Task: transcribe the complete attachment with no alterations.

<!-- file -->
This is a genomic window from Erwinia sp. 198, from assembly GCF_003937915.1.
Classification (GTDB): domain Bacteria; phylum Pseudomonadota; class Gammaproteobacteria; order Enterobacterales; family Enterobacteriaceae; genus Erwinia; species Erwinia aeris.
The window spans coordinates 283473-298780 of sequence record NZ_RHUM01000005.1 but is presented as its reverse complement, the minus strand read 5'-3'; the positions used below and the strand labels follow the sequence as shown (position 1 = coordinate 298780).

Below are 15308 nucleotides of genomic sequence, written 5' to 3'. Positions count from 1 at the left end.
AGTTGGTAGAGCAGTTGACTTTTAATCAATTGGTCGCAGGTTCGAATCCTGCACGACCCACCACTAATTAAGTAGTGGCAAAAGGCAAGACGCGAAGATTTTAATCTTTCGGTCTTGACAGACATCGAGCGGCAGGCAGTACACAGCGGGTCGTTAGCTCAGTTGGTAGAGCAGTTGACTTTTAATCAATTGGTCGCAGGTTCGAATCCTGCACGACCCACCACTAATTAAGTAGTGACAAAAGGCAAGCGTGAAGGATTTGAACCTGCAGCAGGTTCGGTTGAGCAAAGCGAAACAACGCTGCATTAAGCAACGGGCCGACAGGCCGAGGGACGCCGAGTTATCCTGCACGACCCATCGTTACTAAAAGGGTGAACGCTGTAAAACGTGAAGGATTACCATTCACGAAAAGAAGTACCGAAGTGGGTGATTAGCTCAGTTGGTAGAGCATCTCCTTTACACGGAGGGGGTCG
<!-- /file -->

This is a genomic window from Erwinia sp. 198, from assembly GCF_003937915.1.
Classification (GTDB): domain Bacteria; phylum Pseudomonadota; class Gammaproteobacteria; order Enterobacterales; family Enterobacteriaceae; genus Erwinia; species Erwinia aeris.
The window spans coordinates 283473-298780 of sequence record NZ_RHUM01000005.1 but is presented as its reverse complement, the minus strand read 5'-3'; the positions used below and the strand labels follow the sequence as shown (position 1 = coordinate 298780).

Below are 15308 nucleotides of genomic sequence, written 5' to 3'. Positions count from 1 at the left end.
AGTTGGTAGAGCAGTTGACTTTTAATCAATTGGTCGCAGGTTCGAATCCTGCACGACCCACCACTAATTAAGTAGTGGCAAAAGGCAAGACGCGAAGATTTTAATCTTTCGGTCTTGACAGACATCGAGCGGCAGGCAGTACACAGCGGGTCGTTAGCTCAGTTGGTAGAGCAGTTGACTTTTAATCAATTGGTCGCAGGTTCGAATCCTGCACGACCCACCACTAATTAAGTAGTGACAAAAGGCAAGCGTGAAGGATTTGAACCTGCAGCAGGTTCGGTTGAGCAAAGCGAAACAACGCTGCATTAAGCAACGGGCCGACAGGCCGAGGGACGCCGAGTTATCCTGCACGACCCATCGTTACTAAAAGGGTGAACGCTGTAAAACGTGAAGGATTACCATTCACGAAAAGAAGTACCGAAGTGGGTGATTAGCTCAGTTGGTAGAGCATCTCCTTTACACGGAGGGGGTCG